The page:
If you find the Rollo stain is too thin... then if you move to a brown stain you would be adjusting two things in the printing: the filter grade to the general exposure, and the grade you use for burning highlights, you would be increasing the grade for both, but you would increase more the grade for burning hights that you did for the mids.

...so for equal results (brown vs greener stain) you need a different grade compensation for highlights than for mids,

Hello Pere, possibly there is a mix up in the manner described in the printing end of PMK vs. PyroCat. PyroCat provides greater separation in almost all parts of the negative's tonal scale, especially in the mid-tones when compared with PMK processed negatives. As you say, PMK stain is Green while the stain of a PyroCat neg is Amber. The Green stain produces a slightly lower contrast print because of the Green stain and it's similar color to the low contrast filtration used in modern Multi-Contrast papers. This is especially true in the highlight region where the Green filtration will impact first and to the greatest degree pushing tonalities together rather than apart. PyroCat negatives are noticeably sharper which again produces an impression of greater micro contrast. This all stems back to the reducing agents of the two Pyros, PMK using PyroGallol acid, as does Rollo Pyro while PyroCat uses PyroCatechol as it's main reducing agent. Naturally, with a properly designed large format negative for each chemistry world class prints are possible. However, in my experience, significantly more flexibility is achieved with a PyroCat negative speaking specifically about the Silver Gelatin process.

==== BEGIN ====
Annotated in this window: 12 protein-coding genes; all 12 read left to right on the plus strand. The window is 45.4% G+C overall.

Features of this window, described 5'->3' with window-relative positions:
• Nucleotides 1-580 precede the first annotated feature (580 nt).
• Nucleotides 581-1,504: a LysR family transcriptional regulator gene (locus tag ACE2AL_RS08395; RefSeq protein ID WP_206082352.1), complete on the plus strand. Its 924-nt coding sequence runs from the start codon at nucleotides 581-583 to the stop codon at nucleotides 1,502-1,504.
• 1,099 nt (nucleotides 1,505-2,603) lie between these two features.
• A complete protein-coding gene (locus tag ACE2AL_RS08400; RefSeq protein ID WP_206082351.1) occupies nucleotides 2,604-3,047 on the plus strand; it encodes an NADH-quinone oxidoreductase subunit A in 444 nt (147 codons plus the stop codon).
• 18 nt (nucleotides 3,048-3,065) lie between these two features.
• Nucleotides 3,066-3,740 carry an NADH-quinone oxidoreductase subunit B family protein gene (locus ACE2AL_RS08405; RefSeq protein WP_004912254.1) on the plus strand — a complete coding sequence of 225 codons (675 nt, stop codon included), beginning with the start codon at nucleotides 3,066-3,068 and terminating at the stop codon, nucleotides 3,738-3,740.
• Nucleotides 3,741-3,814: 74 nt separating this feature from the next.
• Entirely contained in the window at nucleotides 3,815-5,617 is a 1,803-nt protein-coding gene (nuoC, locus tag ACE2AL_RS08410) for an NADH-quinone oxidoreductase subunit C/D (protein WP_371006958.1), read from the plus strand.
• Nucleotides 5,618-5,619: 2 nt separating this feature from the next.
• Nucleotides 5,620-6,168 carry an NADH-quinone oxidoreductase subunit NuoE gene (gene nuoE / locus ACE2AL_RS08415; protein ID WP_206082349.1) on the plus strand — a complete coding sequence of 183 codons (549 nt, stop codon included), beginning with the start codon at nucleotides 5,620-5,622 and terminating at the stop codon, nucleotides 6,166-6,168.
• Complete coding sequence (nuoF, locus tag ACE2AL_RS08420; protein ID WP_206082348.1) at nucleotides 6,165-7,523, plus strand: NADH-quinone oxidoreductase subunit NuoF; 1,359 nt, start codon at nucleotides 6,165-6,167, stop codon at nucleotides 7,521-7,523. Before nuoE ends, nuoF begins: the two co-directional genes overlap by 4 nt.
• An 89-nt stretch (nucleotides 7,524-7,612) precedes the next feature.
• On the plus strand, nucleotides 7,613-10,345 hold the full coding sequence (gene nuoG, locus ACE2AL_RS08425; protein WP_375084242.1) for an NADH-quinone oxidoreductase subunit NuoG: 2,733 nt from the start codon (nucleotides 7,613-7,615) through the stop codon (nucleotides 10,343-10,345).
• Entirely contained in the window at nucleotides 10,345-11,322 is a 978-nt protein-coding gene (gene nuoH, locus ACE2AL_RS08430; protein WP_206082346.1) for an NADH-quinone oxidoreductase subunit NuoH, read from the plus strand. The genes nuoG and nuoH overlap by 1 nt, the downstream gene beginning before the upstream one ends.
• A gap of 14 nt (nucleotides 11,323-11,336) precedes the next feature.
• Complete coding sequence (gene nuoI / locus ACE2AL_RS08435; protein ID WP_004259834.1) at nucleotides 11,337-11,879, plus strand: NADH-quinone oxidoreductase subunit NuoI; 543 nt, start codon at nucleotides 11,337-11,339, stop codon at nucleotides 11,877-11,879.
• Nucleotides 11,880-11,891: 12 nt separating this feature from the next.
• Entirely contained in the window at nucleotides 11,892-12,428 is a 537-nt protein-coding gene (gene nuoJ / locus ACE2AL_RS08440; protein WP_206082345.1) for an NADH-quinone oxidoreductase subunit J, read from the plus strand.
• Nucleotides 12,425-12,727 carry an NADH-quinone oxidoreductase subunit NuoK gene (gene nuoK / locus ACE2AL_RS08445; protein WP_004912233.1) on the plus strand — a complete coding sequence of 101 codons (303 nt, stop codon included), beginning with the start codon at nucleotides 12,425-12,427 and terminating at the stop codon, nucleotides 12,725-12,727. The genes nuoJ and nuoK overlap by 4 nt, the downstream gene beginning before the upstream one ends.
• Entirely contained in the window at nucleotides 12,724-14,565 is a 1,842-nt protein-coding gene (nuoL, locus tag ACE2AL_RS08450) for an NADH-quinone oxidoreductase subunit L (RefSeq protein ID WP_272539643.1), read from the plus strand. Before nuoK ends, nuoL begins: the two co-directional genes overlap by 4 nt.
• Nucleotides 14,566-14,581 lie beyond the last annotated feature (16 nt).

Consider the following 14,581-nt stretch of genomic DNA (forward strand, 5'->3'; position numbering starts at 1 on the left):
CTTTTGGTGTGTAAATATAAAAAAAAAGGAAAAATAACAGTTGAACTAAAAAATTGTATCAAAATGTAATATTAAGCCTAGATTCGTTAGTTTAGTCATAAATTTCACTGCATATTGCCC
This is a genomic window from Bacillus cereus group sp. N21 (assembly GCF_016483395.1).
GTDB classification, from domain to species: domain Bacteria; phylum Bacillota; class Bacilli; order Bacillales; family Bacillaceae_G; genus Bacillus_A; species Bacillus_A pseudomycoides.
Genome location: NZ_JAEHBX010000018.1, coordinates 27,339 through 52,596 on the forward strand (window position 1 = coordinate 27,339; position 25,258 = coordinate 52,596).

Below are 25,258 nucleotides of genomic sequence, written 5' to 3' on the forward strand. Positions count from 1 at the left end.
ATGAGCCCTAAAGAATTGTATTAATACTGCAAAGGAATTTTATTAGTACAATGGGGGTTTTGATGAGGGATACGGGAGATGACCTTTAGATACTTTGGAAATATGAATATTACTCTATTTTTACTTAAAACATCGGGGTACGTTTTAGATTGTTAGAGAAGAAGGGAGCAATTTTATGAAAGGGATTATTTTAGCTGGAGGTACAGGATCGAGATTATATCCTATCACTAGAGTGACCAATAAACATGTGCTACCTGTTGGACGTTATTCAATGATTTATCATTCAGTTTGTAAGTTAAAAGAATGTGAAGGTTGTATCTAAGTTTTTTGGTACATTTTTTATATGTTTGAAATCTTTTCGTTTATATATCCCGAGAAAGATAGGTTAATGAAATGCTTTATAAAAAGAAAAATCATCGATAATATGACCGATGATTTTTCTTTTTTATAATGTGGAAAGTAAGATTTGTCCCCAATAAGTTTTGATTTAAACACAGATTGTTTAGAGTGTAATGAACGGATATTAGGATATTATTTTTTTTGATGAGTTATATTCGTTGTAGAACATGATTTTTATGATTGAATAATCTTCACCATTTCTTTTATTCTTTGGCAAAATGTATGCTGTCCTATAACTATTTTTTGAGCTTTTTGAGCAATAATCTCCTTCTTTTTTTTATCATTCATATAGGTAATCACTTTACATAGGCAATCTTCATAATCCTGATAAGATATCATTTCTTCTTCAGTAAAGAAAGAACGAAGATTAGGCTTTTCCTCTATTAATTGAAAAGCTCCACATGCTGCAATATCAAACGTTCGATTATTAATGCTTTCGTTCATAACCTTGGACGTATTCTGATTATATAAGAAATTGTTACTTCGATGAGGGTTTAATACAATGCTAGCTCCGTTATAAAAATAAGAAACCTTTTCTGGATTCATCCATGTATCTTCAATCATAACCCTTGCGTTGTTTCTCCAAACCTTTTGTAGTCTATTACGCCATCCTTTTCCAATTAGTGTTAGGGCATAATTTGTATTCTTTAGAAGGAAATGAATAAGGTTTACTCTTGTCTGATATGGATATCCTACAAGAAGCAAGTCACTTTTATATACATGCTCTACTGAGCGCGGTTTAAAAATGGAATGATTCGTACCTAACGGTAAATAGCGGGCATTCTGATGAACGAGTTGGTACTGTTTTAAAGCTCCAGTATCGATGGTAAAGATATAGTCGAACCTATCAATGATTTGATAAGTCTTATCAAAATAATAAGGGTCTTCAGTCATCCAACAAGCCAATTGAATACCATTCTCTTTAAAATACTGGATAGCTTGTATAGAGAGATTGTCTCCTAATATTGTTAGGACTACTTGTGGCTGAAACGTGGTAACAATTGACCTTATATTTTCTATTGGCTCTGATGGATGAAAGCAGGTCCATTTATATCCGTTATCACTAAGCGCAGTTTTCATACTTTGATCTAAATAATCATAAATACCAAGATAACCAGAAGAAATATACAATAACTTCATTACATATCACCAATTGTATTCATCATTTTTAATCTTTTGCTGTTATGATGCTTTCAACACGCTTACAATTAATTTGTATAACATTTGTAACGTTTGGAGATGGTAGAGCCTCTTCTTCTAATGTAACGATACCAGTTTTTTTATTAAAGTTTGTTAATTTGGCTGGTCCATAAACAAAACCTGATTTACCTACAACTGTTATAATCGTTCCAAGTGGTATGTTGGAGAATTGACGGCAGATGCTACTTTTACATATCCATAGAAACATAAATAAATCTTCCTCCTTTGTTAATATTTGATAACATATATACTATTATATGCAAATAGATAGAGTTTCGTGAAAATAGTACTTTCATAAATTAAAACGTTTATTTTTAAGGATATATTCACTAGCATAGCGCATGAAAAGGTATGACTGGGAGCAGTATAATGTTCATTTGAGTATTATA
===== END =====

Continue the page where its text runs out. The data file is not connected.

Tim V
14-Mar-2019, 02:03
Thanks again all for chiming in and presenting opinions.

With regard to tray processing, that technique has been serving me very well except that I’m not confident processing more than one sheet at a time, as each time I’ve shuffled I’ve scratched film. When I shoot, I shoot a lot and it takes me weeks to get through my processing. At least with the Jobo I can confidently do at least five sheets or one run a day and print the previous days work while the next run is drying.

One reason I’ve been liking the PMK is actually the highlight compression.it has been giving my images a bit of a vintage look, especially on Bergger Warmtone CB semi-gloss, with its ivory base tint. I will give HD a go with the Jobo though, as I feel I now know what PMK does and it’s a good time to experiment with a different combination.

Tim V
14-Mar-2019, 02:24
PS: Catlabs said they recommend a max of 1000ml in the 3005 drum, and that even that is on the edge considering the weight of the actual drum even without chemistry.